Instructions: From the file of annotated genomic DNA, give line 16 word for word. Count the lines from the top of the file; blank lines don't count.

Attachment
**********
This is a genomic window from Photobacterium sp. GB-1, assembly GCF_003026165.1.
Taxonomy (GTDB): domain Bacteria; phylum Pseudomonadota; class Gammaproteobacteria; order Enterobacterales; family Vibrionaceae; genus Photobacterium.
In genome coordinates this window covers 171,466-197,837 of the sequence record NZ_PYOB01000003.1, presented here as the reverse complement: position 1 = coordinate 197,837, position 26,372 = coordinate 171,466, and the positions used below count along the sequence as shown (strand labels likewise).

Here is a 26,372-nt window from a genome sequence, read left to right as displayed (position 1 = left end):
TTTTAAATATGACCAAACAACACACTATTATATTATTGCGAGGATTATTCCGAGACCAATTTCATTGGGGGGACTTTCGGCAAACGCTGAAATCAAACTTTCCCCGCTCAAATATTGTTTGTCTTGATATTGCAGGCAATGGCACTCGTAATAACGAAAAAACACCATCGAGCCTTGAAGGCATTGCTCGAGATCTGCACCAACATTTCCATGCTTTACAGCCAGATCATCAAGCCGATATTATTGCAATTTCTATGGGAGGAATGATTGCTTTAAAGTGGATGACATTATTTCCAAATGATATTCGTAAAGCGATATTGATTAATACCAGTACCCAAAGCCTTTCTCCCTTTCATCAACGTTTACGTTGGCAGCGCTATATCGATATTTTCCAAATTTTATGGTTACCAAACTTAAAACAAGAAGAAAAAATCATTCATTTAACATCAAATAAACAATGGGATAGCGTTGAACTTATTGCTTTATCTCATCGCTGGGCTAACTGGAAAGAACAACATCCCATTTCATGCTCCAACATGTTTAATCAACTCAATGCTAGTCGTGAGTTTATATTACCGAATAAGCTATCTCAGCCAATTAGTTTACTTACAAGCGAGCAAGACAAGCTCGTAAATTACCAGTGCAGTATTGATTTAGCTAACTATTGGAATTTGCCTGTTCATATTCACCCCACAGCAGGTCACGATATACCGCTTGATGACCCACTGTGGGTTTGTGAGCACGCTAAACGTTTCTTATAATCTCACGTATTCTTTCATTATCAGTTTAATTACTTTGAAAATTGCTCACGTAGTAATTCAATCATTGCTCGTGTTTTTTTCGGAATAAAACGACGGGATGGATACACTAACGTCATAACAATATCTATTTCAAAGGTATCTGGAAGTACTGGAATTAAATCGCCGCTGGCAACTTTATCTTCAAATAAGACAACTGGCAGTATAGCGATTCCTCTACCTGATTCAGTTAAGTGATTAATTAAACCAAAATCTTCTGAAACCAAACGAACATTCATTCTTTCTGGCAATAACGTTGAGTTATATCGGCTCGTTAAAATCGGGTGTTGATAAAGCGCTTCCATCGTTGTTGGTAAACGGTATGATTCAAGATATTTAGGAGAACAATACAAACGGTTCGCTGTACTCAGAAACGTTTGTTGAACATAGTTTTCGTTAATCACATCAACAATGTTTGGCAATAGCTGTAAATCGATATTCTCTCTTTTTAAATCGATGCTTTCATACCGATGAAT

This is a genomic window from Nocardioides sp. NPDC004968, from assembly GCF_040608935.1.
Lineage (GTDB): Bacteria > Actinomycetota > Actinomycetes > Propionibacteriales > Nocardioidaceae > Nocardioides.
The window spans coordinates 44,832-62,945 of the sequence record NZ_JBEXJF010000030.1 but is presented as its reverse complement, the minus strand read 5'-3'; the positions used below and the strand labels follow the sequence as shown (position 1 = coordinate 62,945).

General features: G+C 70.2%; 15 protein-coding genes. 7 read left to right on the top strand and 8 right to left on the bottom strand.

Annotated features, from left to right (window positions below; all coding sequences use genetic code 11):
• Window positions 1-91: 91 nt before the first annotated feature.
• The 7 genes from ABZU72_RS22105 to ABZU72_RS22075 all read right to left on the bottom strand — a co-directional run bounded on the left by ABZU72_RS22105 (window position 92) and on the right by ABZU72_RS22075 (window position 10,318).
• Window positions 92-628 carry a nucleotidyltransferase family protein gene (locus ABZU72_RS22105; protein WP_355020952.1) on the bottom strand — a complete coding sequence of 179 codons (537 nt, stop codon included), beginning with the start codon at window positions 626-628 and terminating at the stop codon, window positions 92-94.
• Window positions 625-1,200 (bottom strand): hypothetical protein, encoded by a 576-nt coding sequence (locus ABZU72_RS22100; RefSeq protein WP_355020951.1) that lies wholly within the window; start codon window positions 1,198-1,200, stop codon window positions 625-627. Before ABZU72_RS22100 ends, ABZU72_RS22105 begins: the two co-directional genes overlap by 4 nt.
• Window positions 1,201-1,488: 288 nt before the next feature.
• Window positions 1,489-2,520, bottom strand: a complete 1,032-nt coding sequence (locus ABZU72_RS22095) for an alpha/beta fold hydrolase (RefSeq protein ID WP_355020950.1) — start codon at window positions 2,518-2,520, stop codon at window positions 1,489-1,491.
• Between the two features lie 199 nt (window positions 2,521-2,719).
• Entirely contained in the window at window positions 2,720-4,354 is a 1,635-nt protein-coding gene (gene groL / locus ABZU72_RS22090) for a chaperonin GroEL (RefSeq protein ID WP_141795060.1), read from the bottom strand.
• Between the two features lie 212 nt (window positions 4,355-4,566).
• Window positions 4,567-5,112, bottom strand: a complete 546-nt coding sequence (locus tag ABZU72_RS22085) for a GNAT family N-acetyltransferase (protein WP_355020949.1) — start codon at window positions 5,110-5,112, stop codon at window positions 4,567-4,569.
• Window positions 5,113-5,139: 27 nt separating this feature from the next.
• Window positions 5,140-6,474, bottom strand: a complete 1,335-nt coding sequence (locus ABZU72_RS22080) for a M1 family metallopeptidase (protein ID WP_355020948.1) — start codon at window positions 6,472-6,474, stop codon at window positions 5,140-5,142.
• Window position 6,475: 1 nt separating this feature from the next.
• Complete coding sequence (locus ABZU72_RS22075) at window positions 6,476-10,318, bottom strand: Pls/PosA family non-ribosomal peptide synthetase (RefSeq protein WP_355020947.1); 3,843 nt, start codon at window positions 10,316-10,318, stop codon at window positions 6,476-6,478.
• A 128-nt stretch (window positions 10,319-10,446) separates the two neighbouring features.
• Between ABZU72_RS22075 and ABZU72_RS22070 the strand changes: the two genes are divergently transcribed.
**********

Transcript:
• Window positions 1,489-2,520, bottom strand: a complete 1,032-nt coding sequence (locus ABZU72_RS22095) for an alpha/beta fold hydrolase (RefSeq protein ID WP_355020950.1) — start codon at window positions 2,518-2,520, stop codon at window positions 1,489-1,491.